Most species threatened with extinction recorded in the Brazilian Red Book (Martinelli & Moraes 2013) present restricted occurrence to a single unit of the federation. Many of these species are represented by populations distributed in areas smaller than 20 km2, and are here called 'restricted endemic' (Fig. 7). The genera that have more than ten endemic species (Tab. 1) are also the most cited in the red book. However, no species of Cyathea and Diplazium were considered endangered, although many of them are endemic (13 and 11 species, respectively) and Cyatheaceae particularly is under pressure from the horticultural industry, and is also listed under CITES regulation worldwide. Isoetes, with 18 endemic species, is represented by a single endangered species in the Red List, indicating that more efforts may be necessary to understand these plants and their conservation requirements. As the process of evaluation of threatened species is continuous, there is an opportunity to improve the data for many families currently underestimated in the Red List.

Figure 7 Number of species in each of the three categories of extinction threats (Vulnerable, Endangered, and Critically Endangered) appearing in the Brazilian Red Book (Martinelli & Moraes 2013), by index of endemism. Brazilian endemic species: Brazilian endemic species that occur in more than one geographical region; Regional endemic species: species with distribution restricted to a particular geographic region; Endemic restricted: species with distribution restricted to a particular unit of the Federation 

The endemic species of the Brazilian oceanic islands have a high degree of threat. Of these, we can highlight those occurring in the Trindade Island. Many of them are listed in the Brazilian Red Book (Martinelli & Moraes 2013), such as: Asplenium beckeri Brade, A. trindadense (Brade) Sylvestre, Elaphoglossum beckeri Brade, Pecluma insularis (Brade) Salino, Pleopeltis trindadense (Brade) Salino, and Thelypteris noveana (Brade) Ponce.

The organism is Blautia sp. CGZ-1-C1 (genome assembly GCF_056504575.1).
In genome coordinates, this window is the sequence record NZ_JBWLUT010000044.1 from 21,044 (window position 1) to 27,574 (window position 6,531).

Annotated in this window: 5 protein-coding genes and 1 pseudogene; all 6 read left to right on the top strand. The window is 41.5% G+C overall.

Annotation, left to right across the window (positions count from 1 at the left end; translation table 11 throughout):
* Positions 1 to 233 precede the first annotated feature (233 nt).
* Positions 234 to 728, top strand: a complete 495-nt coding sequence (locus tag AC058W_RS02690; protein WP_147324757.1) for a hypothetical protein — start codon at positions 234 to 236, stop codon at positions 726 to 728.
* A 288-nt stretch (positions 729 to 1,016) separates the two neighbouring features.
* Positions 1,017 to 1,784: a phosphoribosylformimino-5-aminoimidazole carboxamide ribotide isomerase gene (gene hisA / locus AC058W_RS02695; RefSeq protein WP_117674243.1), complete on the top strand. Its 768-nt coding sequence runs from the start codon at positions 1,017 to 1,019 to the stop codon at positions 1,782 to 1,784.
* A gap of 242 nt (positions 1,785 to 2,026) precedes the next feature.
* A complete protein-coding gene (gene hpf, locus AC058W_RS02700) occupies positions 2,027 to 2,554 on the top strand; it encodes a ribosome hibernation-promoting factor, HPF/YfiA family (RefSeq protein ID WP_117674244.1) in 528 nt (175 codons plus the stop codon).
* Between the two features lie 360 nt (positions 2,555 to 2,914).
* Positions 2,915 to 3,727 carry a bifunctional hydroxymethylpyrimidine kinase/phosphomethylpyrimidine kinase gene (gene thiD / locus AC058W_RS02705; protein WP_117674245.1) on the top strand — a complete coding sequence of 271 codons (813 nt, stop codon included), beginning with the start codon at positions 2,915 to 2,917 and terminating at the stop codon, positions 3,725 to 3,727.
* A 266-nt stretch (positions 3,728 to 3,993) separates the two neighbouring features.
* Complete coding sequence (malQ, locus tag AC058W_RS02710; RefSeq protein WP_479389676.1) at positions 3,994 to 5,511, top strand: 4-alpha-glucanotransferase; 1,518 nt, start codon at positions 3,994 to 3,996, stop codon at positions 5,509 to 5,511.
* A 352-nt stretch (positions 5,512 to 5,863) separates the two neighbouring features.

Discussion

The recognition of 1,253 species of ferns and lycophytes in the Brazilian List of Plants and Fungi in 2015 represents an advance in the knowledge of the group and is probably more compatible to the actual values for its diversity. This number of species is closer to what was previously estimated by Prado (1998), who mentioned the existence of 1,200-1,300 species of both groups in the country, while the first survey conducted in 2010 recorded 1,176 species. The current number of species recognized in 2015 is 6.5% higher than the one recorded in 2010.

The increase or decrease of species number in the current list can be attributed to recent studies that involved synopsis and taxonomic revisions. For example, in Anemia, 69 species were recognized in 2010, whereas now only 51 were accepted by Mickel (2015, in press).

On the other hand, there are groups still lacking detailed studies, not only to improve species circumscription, but also to understand their geographic distribution. The main groups that lack studies are: Aspleniaceae, Blechnaceae, Cyatheaceae, Dryopteridaceae (especially Ctenitis and Elaphoglossum), Hymenophyllaceae, Isoetaceae, Lycopodiaceae (especially Phlegmariurus), Marattiaceae, Polypodiaceae (especially Campyloneurum, Microgramma, Pecluma, and Pleopeltis), Pteridaceae (mainly Adiantum), Selaginellaceae, Tectariaceae, and Thelypteridaceae (whose species were recognized in genera that have recently been segregated from Thelypteris). For these groups, no recent treatments with identification keys, descriptions, and illustrations for the taxa occurring in Brazil exist. Some of these genera are being studied, however the data are not yet available and it is likely that the number of species comprised by these groups will change as these studies are completed.

The Brazilian Atlantic Rainforest was the area with the highest species, endemic and endangered counts. This region has being recognized as one of the biodiversity hotspots of the planet (Mittermeier et al. 1998, 2004), and likewise it had already been identified as a major primary centre of diversity and endemism for Neotropical ferns (Tryon

1972). This high diversity is attributed to different environmental conditions occurring in tropical mountainous areas, favouring the establishment of microenvironments with different characteristics and consequently an increase in floristic diversity (Moran 2008). Kessler (2010) stresses that the great diversity of ferns and lycophytes found in tropical rain forests is due especially to the high rates of evapotranspiration, associated with heavy rainfall and topographic complexity of the terrain.

Conclusions

It is believed that the information presented in the current list of ferns and lycophytes of Brazil is more accurate than those presented in 2010. However, we still need to employ more efforts to collect data in remote areas, thus improving our knowledge of the species and their distribution in Brazil, enabling us to better understand the threat they may face.

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1The full authorship of this article can be found in Appendix 1

Received: April 06, 2015; Accepted: August 31, 2015

Author for correspondence: jprado.01@uol.com.br